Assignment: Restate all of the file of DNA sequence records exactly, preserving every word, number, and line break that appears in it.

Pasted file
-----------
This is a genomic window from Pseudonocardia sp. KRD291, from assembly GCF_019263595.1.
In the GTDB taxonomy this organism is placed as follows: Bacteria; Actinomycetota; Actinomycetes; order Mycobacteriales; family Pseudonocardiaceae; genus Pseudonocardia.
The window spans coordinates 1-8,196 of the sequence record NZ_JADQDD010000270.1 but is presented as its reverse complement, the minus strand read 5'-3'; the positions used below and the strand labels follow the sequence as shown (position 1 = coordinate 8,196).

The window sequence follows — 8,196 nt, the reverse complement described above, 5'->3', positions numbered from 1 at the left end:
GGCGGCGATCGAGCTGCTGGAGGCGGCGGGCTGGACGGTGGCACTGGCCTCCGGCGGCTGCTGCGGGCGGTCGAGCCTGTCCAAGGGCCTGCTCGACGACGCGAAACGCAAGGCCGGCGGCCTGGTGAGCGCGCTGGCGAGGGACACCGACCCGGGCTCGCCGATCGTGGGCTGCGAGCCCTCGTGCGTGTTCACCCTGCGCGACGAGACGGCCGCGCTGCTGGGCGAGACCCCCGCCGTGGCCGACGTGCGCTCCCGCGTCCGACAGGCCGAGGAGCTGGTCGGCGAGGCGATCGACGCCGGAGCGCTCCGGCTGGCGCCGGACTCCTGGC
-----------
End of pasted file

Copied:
This is a genomic window from Pseudonocardia sp. KRD291, from assembly GCF_019263595.1.
In the GTDB taxonomy this organism is placed as follows: Bacteria; Actinomycetota; Actinomycetes; order Mycobacteriales; family Pseudonocardiaceae; genus Pseudonocardia.
The window spans coordinates 1-8,196 of the sequence record NZ_JADQDD010000270.1 but is presented as its reverse complement, the minus strand read 5'-3'; the positions used below and the strand labels follow the sequence as shown (position 1 = coordinate 8,196).

The window sequence follows — 8,196 nt, the reverse complement described above, 5'->3', positions numbered from 1 at the left end:
GGCGGCGATCGAGCTGCTGGAGGCGGCGGGCTGGACGGTGGCACTGGCCTCCGGCGGCTGCTGCGGGCGGTCGAGCCTGTCCAAGGGCCTGCTCGACGACGCGAAACGCAAGGCCGGCGGCCTGGTGAGCGCGCTGGCGAGGGACACCGACCCGGGCTCGCCGATCGTGGGCTGCGAGCCCTCGTGCGTGTTCACCCTGCGCGACGAGACGGCCGCGCTGCTGGGCGAGACCCCCGCCGTGGCCGACGTGCGCTCCCGCGTCCGACAGGCCGAGGAGCTGGTCGGCGAGGCGATCGACGCCGGAGCGCTCCGGCTGGCGCCGGACTCCTGGC